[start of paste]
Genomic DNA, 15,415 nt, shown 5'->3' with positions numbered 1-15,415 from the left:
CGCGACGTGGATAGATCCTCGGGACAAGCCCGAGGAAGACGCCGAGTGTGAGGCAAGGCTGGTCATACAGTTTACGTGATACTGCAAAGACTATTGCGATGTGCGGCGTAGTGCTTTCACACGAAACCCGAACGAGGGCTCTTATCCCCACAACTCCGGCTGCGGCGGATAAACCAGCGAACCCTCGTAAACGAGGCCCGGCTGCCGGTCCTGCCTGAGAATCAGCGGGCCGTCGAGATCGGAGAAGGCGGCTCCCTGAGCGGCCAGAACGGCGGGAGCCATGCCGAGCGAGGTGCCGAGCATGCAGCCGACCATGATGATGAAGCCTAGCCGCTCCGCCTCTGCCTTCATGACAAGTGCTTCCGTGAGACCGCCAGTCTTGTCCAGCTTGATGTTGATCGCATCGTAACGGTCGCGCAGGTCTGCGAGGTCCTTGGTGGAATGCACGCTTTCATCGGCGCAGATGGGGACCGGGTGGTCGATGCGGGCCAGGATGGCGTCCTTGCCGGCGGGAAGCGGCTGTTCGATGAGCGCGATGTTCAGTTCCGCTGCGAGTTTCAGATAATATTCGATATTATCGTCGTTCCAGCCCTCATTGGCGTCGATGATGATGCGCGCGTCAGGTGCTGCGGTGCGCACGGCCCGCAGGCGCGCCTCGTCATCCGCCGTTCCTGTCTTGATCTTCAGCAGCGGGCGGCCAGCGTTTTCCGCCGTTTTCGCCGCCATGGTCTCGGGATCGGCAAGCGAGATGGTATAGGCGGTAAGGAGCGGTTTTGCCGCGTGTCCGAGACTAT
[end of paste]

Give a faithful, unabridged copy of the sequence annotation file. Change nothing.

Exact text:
Genomic DNA, 15,415 nt, shown 5'->3' with positions numbered 1-15,415 from the left:
CGCGACGTGGATAGATCCTCGGGACAAGCCCGAGGAAGACGCCGAGTGTGAGGCAAGGCTGGTCATACAGTTTACGTGATACTGCAAAGACTATTGCGATGTGCGGCGTAGTGCTTTCACACGAAACCCGAACGAGGGCTCTTATCCCCACAACTCCGGCTGCGGCGGATAAACCAGCGAACCCTCGTAAACGAGGCCCGGCTGCCGGTCCTGCCTGAGAATCAGCGGGCCGTCGAGATCGGAGAAGGCGGCTCCCTGAGCGGCCAGAACGGCGGGAGCCATGCCGAGCGAGGTGCCGAGCATGCAGCCGACCATGATGATGAAGCCTAGCCGCTCCGCCTCTGCCTTCATGACAAGTGCTTCCGTGAGACCGCCAGTCTTGTCCAGCTTGATGTTGATCGCATCGTAACGGTCGCGCAGGTCTGCGAGGTCCTTGGTGGAATGCACGCTTTCATCGGCGCAGATGGGGACCGGGTGGTCGATGCGGGCCAGGATGGCGTCCTTGCCGGCGGGAAGCGGCTGTTCGATGAGCGCGATGTTCAGTTCCGCTGCGAGTTTCAGATAATATTCGATATTATCGTCGTTCCAGCCCTCATTGGCGTCGATGATGATGCGCGCGTCAGGTGCTGCGGTGCGCACGGCCCGCAGGCGCGCCTCGTCATCCGCCGTTCCTGTCTTGATCTTCAGCAGCGGGCGGCCAGCGTTTTCCGCCGTTTTCGCCGCCATGGTCTCGGGATCGGCAAGCGAGATGGTATAGGCGGTAAGGAGCGGTTTTGCCGCGTGTCCGAGACTAT